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#1 Jul 21, 2019 5:20 pm

New Historian
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Seventh Son of a Seventh Son

My brother Gerry and myself were sailing my 26-foot wooden engine-less sailboat back "Jump-Up" from Saint Lucia back to Barbados.  Never mind all the other sailing we had done on this month long sailing adventure, this was going to be the real test.  Barbados lies due east and directly upwind of St Lucia, and sailing through the heavy Atlantic waves can be a daunting task in a little boat.  Before leaving Barbados we had recruited Eddie to help out on this leg, and sent him a one-way plane ticket to join us in St Lucia.  It would be nice to have a friend along and we welcomed the experienced hand for the voyage.  On leaving St Lucia we would sail northeast until we were level with Diamond Rock at the southern tip of Martinique, then tack southeast for a close haul down to Barbados.  The exact point at which to tack would be determined by the direction of the wind and the set of the current, those areas where experience was the only guide.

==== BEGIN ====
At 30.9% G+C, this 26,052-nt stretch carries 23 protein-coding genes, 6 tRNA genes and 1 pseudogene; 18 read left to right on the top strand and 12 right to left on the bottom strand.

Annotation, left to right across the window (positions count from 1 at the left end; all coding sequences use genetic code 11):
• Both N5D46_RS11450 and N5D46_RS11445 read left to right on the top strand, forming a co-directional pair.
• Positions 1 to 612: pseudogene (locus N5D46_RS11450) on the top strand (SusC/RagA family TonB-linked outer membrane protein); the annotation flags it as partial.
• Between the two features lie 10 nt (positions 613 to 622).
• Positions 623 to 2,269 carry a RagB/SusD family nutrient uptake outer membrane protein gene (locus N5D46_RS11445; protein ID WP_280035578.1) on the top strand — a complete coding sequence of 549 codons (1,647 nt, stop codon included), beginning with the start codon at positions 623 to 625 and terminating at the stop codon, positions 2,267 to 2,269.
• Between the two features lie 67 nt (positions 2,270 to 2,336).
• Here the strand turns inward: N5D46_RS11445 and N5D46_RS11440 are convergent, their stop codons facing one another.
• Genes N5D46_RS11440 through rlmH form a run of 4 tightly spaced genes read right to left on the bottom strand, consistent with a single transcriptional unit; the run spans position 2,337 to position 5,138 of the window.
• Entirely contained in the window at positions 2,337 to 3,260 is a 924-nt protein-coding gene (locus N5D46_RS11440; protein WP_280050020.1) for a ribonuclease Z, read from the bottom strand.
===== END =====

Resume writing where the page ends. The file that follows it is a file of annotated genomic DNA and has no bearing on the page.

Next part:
Eddie flew in on Friday evening and we immediately descended on the A-Frame Pub and enthusiastically filled him in on the trip so far.  We were in high spirits and looking forward to the final leg.  But before then there was the matter of Gros Islet.  Located next to Rodney Bay, the little village of Gros Islet (Grozy-Lay) holds a street carnival every Friday night which has become a firm fixture in the St Lucian social scene.  Everyone comes to hang out, locals and foreigners, strolling from one corner to another, from reggae to soca to zouk, lubricated by cold Carib beers, nourished by hot jerk chicken.  We had promised ourselves we would not stay out too late, but when Eddie met a girl called Annie, sparks flew, and we figured the early night was shot.  Gerry, me and the Wives headed back to the bungalow at about 0200 hours while Eddie and Annie went off ‘to go catching crabs’.  I don’t know what time he got back but the next morning he looked beat.  I don’t think he caught any crabs.